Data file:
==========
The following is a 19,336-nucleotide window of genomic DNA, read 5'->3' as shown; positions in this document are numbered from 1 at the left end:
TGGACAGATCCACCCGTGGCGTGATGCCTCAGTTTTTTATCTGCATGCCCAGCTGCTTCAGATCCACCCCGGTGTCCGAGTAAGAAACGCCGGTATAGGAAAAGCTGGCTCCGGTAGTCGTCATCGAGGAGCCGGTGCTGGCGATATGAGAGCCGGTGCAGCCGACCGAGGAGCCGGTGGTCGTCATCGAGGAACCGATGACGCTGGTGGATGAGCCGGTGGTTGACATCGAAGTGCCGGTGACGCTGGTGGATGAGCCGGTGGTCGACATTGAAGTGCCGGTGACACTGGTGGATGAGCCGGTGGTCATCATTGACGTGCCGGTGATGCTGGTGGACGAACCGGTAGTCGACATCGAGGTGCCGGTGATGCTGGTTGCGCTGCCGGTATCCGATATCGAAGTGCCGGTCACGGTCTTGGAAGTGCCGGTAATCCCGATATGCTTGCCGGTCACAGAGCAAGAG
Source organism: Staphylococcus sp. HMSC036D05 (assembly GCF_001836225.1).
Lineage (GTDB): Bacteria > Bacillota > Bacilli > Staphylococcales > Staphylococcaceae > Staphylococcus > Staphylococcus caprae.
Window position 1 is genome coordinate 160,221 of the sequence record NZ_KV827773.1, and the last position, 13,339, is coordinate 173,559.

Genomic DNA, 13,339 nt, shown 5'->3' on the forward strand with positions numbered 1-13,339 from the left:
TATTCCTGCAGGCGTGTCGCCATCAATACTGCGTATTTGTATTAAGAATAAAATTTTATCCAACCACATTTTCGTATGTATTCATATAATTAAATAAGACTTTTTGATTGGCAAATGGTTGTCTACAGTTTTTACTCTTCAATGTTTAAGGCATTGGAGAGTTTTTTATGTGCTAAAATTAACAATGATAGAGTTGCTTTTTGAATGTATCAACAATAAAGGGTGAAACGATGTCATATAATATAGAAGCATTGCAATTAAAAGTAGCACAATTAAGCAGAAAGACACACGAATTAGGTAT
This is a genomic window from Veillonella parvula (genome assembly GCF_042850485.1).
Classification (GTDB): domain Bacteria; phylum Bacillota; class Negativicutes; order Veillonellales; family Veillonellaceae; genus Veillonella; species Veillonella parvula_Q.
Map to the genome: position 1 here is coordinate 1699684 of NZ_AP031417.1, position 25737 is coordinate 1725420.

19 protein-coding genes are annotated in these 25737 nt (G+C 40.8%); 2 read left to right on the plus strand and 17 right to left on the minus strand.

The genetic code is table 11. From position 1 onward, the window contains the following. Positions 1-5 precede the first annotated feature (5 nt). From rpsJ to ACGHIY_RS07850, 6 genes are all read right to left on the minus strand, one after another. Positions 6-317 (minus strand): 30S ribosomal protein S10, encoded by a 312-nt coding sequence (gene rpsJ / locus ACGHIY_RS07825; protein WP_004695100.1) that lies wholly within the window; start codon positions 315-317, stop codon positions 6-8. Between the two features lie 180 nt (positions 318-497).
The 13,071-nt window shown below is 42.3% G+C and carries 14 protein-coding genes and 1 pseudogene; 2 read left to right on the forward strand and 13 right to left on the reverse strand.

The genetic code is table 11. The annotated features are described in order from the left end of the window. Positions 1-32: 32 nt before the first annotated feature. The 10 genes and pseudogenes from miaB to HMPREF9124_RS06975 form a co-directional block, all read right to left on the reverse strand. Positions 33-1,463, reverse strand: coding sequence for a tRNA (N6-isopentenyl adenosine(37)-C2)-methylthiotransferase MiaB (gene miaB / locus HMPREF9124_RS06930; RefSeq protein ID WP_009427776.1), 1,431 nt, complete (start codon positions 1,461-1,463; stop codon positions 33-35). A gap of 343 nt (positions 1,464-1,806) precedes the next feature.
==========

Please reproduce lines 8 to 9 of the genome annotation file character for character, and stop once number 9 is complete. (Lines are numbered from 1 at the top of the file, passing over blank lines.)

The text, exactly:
This is a genomic window from Veillonella parvula (genome assembly GCF_042850485.1).
Classification (GTDB): domain Bacteria; phylum Bacillota; class Negativicutes; order Veillonellales; family Veillonellaceae; genus Veillonella; species Veillonella parvula_Q.